Boosting morale one outfit at a time
THE opportunity to bag a Christmas bargain was something that everyone could enjoy when the gift that kept on giving rolled into Maryvale this weekend.
A Facebook tag brought Fashion for Farmers to Nadia Finger’s attention and the half an hour drive is one she isn’t regretting.
“It was very overwhelming – I’ve already had a cry,” Mrs Finger said.
“We haven’t got a lot of Christmas presents, we lost our business, and we’re struggling to keep animals fed.
“I was just about out of drinking water, so I can take some drinking water home – it’s pretty special.
“Having the sense of community and knowing that people outside of here care about us, is incredible.”
The Goomburra mother has endured all the hardships of the drought, losing the business she proudly ran with her husband.
“We had a garage but most of our customers were farmers, so it slowly dropped off and we managed to keep some of it and I can do a bit of it from home and mobile stuff,” she said.
“But I’m lucky to pay a home bill and a power bill a month out of it.
“My hubby has to work away now, which is really hard because he’s going to miss Christmas.”
But while times are tough, Mrs Finger said the bond between the community has only strengthened.
“You just keep trying I guess – the sense of community that has come out of this has been absolutely epic,” she said.
“I prepared a meal the other day with beef that was given to me, spinach that was given to me, onions that were given to me, beans that were to me.
“I’ve got veggies growing and I’ve swapped veggies with some other friends, everyone’s just pulled in together.”
This year, Christmas has received a well needed boost in the Finger household with the help of Fashion for Farmers.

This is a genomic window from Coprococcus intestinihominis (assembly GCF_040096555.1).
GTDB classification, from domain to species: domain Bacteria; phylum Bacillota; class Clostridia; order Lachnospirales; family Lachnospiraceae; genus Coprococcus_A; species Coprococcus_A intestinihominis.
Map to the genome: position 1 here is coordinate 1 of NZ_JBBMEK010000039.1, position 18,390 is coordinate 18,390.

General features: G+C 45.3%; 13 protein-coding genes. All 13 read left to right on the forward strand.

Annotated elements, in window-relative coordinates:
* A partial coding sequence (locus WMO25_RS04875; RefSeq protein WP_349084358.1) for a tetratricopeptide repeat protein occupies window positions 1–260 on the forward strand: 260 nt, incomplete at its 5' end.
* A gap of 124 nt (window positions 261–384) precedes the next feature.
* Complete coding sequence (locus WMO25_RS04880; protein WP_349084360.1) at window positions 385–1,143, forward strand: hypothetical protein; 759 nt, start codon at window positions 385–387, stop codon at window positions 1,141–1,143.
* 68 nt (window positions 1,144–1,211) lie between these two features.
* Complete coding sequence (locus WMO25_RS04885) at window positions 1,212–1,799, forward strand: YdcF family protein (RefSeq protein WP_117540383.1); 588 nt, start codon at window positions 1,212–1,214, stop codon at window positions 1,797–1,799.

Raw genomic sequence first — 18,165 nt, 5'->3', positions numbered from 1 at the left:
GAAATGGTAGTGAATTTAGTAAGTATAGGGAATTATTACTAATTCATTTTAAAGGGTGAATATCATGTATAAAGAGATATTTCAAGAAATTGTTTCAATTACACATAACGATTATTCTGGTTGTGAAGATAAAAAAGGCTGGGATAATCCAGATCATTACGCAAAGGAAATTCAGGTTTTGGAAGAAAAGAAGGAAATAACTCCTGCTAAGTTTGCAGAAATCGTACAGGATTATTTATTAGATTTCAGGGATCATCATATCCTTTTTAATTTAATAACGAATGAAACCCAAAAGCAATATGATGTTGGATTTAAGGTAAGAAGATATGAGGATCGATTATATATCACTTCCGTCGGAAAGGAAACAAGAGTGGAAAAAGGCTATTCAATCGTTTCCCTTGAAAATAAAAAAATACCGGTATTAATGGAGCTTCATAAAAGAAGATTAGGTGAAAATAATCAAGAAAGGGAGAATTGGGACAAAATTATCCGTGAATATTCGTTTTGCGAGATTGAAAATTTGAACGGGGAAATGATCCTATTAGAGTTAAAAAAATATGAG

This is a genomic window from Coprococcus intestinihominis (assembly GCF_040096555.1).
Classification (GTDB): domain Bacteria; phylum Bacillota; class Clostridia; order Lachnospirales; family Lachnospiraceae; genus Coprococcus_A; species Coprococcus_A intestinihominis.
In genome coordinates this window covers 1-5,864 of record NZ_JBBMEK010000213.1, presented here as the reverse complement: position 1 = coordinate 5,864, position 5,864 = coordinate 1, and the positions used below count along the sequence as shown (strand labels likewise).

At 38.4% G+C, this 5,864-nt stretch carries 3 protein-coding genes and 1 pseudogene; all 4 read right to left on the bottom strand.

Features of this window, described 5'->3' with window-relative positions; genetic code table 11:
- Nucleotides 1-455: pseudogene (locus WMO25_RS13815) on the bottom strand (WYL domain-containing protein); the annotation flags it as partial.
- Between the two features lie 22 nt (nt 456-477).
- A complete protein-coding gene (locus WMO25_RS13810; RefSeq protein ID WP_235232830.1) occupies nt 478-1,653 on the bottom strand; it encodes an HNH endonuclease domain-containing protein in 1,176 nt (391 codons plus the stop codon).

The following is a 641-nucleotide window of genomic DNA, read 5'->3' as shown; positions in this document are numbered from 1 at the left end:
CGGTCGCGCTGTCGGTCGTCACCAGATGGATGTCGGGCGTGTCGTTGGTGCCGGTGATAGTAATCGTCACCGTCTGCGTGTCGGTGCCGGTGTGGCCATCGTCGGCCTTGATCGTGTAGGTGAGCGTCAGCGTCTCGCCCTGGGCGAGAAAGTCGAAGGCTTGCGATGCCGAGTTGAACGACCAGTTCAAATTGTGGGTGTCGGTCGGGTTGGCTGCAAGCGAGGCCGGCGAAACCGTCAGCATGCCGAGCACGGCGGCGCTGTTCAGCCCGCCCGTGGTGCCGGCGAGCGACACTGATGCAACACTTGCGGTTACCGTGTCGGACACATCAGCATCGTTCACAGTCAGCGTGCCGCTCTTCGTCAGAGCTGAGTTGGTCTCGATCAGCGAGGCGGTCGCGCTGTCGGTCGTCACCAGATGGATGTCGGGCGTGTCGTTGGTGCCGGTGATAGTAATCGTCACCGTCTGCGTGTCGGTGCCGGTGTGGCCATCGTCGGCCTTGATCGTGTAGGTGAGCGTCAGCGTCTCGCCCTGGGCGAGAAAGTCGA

“I was gobsmacked with the state of the land and what farmers are having to put up with, plus the low morale of people shopping in Warwick,” event organiser Pam Beaverson said. “We loaded up five tonnes of clothing and had dropped it out here to Maryvale on Thursday morning.”
With the assistance of fellow organiser Jill Costello, Mrs Beaverson has been able to provide near new clothing, shoes and toys for Southern Downs residents.
“Yesterday it was just this overwhelming response to it and they were just so happy and their spirits were uplifted because, as Jill and I spoke about, it’s the psychology of water – famine or flood,” she said.
And with Christmas less than two weeks away, the added assistance will help compensate two months of pain for Mrs Finger.
“The last two months have just been … I didn’t think it could get any worse but it’s just been a whole new level of worse – there’s just nothing,” she said.
“These paddocks should have round bales in them, with sorghum planted and oats harvested but they’re just dirt, there’s not even any cattle in them.
“Just everywhere you look, you go I’m failing at being a house wife, I’m failing at being a mother, I’m failing at being a business person, I’m failing looking after my animals.
“But there’s always people worse off than yourself, so you just kind of pick yourself up and keep going.”